AppRole policies for transit secret engine "datakey" concept


I want to implement the “datakey” concept [1] with the vault-java-driver [2] to be able to en/decrypt large files in my application.
I am able to execute the cmds to fetch and decrypt the “datakey” on cmd line with Admin credentials.
However, when I try to decrypt the “datakey” in Java with AppRole credentials I get a 403 permission denied.

//Successfully logged in with AppRole via "wrapped token" and read VAULT_DATAKEY_CIPHERTEXT via Admin credentials

//When trying to access the transits secret engine: 403 in the response
LogicalResponse decryptResponse = vault
	 Collections.singletonMap("ciphertext", VAULT_DATAKEY_CIPHERTEXT));

I applied the suggested policies in the approle config file:

# Policies taken from:
# for the "transit secrets engine"
# Enable transit secrets engine
path "sys/mounts/transit" {
  capabilities = [ "create", "read", "update", "delete", "list" ]

# To read enabled secrets engines
path "sys/mounts" {
  capabilities = [ "read" ]

# Manage the transit secrets engine
path "transit/*" {
  capabilities = [ "create", "read", "update", "delete", "list" ]

But this still results in a 403.


  1. Is the AppRole supposed to do the decrypt operation? In [1] the suggested role is “Persona: operator”. But, all the steps in this tutorial are assigned to the operator.

  2. If the AppRole can do this: what policies are needed in the approle config file?



Not in expert in Java or this use case, but I thought to list mounts you needed

# To read enabled secrets engines
path "sys/mounts" {
  capabilities = [ "read","list" ]

Are you using a token on the CLI that has policy=your-approle-policy?

Hi Mike,

Thx for your reply.

I added the “list” to the policy as you suggested, with the same result.

I am a newbie when it comes to Vault policiy administration.
I test against a local vault instance in dev mode, and the Admin is probably connected to the root policy.
So in that sense my AppRole policy is a subset of the root policy.

I went back to cmd line, to execute the cmds with Admin token and with Approle token.
This is the output from the test script (with shortened outputs):

Create a named encryption key
Success! Data written to: transit/keys/master-key

Read the corresponding ‘datakey’ (with Admin token)
RESPONSE_DATA_KEY: Key Value — ----- ciphertext vault:v1:XkLE… plaintext GZMj
Decrypt ‘datakey’ (with Admin token)
RESPONSE_DATA_KEY_PLAIN: Key Value — ----- plaintext GZMj

Read the corresponding ‘datakey’ via cURL (with Approle token)
RESPONSE_DATA_KEY_CURL: {“request_id”:“811e…”, … “data”:{“ciphertext”:“vault:v1:szpA…”,“plaintext":"SL6y…”}…}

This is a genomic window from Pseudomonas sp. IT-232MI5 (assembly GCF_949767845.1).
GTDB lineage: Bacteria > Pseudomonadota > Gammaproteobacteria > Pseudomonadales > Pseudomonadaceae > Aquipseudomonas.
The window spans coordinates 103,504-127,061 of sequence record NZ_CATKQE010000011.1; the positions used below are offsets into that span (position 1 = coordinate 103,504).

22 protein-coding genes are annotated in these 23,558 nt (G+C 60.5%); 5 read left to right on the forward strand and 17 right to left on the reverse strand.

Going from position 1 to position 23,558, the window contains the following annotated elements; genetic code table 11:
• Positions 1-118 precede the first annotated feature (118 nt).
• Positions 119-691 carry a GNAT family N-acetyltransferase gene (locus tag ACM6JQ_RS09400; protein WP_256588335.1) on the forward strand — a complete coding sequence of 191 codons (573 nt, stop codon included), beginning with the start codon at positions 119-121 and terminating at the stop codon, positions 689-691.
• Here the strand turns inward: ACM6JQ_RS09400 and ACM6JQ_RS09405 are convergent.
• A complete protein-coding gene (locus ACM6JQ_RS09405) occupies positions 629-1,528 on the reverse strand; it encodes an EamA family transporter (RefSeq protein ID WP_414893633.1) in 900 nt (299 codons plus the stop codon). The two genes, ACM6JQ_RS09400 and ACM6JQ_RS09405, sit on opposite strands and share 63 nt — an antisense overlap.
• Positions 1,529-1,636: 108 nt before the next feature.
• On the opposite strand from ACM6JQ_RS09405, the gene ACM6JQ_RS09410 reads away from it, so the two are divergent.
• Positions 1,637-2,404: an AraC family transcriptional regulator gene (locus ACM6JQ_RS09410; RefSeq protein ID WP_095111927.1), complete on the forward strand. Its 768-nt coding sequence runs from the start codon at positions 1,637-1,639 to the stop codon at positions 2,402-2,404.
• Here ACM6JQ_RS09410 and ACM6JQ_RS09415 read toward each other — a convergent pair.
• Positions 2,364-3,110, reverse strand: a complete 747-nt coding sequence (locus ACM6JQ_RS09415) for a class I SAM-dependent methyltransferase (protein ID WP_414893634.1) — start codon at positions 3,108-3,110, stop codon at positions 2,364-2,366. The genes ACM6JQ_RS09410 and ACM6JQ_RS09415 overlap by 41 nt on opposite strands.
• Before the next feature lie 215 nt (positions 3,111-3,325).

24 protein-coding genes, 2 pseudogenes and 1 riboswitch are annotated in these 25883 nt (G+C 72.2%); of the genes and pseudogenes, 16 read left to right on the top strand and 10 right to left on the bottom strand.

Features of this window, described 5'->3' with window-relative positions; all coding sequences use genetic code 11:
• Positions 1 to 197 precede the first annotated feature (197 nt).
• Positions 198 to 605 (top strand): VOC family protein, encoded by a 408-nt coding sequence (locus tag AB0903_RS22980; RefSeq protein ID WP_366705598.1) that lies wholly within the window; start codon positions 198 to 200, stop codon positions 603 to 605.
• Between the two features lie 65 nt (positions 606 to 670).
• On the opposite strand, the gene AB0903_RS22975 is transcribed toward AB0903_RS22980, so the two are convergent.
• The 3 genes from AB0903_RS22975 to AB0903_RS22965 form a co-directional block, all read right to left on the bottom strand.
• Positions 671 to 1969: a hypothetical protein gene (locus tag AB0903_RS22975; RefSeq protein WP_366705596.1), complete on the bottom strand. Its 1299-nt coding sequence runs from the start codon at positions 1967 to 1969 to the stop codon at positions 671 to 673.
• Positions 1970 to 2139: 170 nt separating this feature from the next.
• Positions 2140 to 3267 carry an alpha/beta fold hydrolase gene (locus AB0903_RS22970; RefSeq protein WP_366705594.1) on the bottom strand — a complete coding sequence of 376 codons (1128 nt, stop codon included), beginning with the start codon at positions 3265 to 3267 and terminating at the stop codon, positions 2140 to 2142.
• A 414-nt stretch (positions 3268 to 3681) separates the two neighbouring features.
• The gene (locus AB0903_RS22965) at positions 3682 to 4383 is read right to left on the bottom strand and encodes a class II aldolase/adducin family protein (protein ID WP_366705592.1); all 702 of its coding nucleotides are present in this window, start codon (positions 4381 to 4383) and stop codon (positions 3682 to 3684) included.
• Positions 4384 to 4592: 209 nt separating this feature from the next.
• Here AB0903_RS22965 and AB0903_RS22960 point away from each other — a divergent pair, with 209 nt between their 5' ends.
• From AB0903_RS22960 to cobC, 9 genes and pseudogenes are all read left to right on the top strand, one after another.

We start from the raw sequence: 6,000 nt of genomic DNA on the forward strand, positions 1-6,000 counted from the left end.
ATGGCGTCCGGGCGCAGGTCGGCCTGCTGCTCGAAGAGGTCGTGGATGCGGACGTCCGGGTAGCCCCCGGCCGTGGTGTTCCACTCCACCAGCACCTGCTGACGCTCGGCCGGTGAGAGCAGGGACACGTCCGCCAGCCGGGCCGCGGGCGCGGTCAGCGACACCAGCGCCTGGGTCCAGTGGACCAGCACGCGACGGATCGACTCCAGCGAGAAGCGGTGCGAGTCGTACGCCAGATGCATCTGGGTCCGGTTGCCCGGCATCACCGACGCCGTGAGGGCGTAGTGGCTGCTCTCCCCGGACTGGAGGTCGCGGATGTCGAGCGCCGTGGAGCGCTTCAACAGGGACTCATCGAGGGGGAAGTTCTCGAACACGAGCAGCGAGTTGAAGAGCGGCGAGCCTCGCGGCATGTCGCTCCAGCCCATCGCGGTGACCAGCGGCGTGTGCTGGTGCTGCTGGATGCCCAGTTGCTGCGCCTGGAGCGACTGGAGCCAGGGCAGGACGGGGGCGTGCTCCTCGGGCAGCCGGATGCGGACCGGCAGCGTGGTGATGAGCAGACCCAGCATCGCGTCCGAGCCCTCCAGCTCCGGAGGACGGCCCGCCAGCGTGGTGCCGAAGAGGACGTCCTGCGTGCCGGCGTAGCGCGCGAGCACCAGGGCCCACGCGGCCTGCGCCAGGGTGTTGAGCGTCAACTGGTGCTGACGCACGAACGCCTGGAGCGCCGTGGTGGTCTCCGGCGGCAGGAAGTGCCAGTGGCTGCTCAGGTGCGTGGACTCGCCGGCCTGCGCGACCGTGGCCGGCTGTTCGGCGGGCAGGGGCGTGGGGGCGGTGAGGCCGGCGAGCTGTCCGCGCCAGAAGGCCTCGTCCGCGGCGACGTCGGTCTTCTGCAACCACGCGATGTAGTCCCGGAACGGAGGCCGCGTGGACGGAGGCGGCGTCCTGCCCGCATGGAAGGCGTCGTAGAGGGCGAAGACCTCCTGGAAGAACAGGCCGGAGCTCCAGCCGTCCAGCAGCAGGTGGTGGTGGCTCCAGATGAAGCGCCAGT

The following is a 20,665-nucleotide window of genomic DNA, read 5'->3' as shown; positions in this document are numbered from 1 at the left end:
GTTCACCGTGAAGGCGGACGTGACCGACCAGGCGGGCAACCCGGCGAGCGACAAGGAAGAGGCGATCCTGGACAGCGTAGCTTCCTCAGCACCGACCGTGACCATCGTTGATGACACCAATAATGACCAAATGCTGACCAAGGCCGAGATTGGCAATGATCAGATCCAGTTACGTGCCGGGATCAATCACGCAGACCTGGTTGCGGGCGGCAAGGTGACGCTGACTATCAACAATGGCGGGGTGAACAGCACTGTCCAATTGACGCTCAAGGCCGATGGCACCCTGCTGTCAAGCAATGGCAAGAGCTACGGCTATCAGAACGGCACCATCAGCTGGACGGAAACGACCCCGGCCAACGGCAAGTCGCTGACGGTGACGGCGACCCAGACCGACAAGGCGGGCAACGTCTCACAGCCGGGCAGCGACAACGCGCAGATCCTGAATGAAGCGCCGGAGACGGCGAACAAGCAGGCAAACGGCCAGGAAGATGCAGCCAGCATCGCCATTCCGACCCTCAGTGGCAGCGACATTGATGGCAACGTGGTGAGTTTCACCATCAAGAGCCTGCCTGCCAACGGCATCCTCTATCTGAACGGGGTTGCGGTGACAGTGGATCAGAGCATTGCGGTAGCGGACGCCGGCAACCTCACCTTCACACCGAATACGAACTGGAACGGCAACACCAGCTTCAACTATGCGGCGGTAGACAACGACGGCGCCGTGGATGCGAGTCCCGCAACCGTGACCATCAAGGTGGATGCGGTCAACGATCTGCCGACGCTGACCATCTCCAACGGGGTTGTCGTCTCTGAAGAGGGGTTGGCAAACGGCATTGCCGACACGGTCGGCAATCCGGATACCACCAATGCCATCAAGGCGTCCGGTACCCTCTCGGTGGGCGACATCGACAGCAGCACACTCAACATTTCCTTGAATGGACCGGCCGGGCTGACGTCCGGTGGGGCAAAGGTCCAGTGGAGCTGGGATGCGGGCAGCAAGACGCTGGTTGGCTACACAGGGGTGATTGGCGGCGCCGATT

Decrypt ‘datakey’ via cURL (with Approle token)
RESPONSE_DATA_KEY_PLAIN_CURL: {“request_id”:“fd88…”, … “data”:{“plaintext":"GZMj…”},…}

So no 403s here, but I notice that when I execute with the Approle token the plaintext keys do not match. Hmm…

UPDATE: OK, I need to base64 decode the plaintext from the RESPONSE_DATA_KEY_PLAIN_CURL result, so I get the same value for the plaintext keys and thus the same behaviour for Admin and AppRole access on cmd line.
Which indicates that the AppRole policy should be fine. So back to digging into the Java client (vault-java-driver 5.1.0) running against Vault 1.4.3 (in dev mode).

cmds are here:


Turns out that the vault-java-driver uses for all read/write requests the engineVersion param to tweak the URL with the “data” part, which is needed when accessing the KV Secrets Engine.

The default is: 2, which causes the 403 when accessing Transit Secret Engine URLs (because of the added “data” part). To access URLs of Transit Secret Engine the engineVersion needs to be set to 1. This is done in the tests.

So the code above looks sth like this:

VaultConfig config = new VaultConfig()
  .engineVersion(1)  //Set to 1, because we do not want the "data" part in the URL here

Map<String, String> responseData = new Vault(config)
   Collections.singletonMap("ciphertext", VAULT_DATAKEY_CIPHERTEXT))

What confused me was the 403 (= Forbidden) response code of the Vault API, I expected a 404.
The answers to my questions above are:

  1. Yes, with the correct policies in place the AppRole can within a Java application:
    fetch a new “datakey pair” to encrypt a large file
    and later decrypt the “datakey ciphertext part” to decrypt a large file

  2. The policies above are sufficient.